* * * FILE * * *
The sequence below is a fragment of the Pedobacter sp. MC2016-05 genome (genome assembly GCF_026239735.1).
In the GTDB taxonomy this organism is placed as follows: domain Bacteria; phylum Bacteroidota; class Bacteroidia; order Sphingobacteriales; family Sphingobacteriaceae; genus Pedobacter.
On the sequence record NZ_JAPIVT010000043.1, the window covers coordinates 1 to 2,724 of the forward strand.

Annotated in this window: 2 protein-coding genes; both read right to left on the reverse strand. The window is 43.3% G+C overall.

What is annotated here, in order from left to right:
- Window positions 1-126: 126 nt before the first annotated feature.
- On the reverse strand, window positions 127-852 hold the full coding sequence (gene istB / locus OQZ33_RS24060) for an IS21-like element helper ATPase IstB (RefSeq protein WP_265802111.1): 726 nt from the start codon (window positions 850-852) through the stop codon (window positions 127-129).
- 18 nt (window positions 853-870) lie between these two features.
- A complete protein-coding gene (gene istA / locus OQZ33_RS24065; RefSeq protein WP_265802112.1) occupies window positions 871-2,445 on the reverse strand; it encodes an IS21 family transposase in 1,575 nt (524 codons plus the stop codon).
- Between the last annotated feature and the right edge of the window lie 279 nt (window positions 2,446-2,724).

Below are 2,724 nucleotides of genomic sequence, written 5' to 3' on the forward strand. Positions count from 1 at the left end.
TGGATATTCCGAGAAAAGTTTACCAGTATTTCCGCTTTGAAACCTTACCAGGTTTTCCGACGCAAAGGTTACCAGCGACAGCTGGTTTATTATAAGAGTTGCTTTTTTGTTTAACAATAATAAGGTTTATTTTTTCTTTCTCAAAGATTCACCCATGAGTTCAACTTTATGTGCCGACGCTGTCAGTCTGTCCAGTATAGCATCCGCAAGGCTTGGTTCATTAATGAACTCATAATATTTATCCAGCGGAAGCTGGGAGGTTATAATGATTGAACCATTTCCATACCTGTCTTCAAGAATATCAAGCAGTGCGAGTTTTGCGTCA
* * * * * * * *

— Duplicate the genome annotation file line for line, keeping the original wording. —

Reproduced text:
The sequence below is a fragment of the Pedobacter sp. MC2016-05 genome (genome assembly GCF_026239735.1).
In the GTDB taxonomy this organism is placed as follows: domain Bacteria; phylum Bacteroidota; class Bacteroidia; order Sphingobacteriales; family Sphingobacteriaceae; genus Pedobacter.
On the sequence record NZ_JAPIVT010000043.1, the window covers coordinates 1 to 2,724 of the forward strand.

Annotated in this window: 2 protein-coding genes; both read right to left on the reverse strand. The window is 43.3% G+C overall.

What is annotated here, in order from left to right:
- Window positions 1-126: 126 nt before the first annotated feature.
- On the reverse strand, window positions 127-852 hold the full coding sequence (gene istB / locus OQZ33_RS24060) for an IS21-like element helper ATPase IstB (RefSeq protein WP_265802111.1): 726 nt from the start codon (window positions 850-852) through the stop codon (window positions 127-129).
- 18 nt (window positions 853-870) lie between these two features.
- A complete protein-coding gene (gene istA / locus OQZ33_RS24065; RefSeq protein WP_265802112.1) occupies window positions 871-2,445 on the reverse strand; it encodes an IS21 family transposase in 1,575 nt (524 codons plus the stop codon).
- Between the last annotated feature and the right edge of the window lie 279 nt (window positions 2,446-2,724).

Below are 2,724 nucleotides of genomic sequence, written 5' to 3' on the forward strand. Positions count from 1 at the left end.
TGGATATTCCGAGAAAAGTTTACCAGTATTTCCGCTTTGAAACCTTACCAGGTTTTCCGACGCAAAGGTTACCAGCGACAGCTGGTTTATTATAAGAGTTGCTTTTTTGTTTAACAATAATAAGGTTTATTTTTTCTTTCTCAAAGATTCACCCATGAGTTCAACTTTATGTGCCGACGCTGTCAGTCTGTCCAGTATAGCATCCGCAAGGCTTGGTTCATTAATGAACTCATAATATTTATCCAGCGGAAGCTGGGAGGTTATAATGATTGAACCATTTCCATACCTGTCTTCAAGAATATCAAGCAGTGCGAGTTTTGCGTCA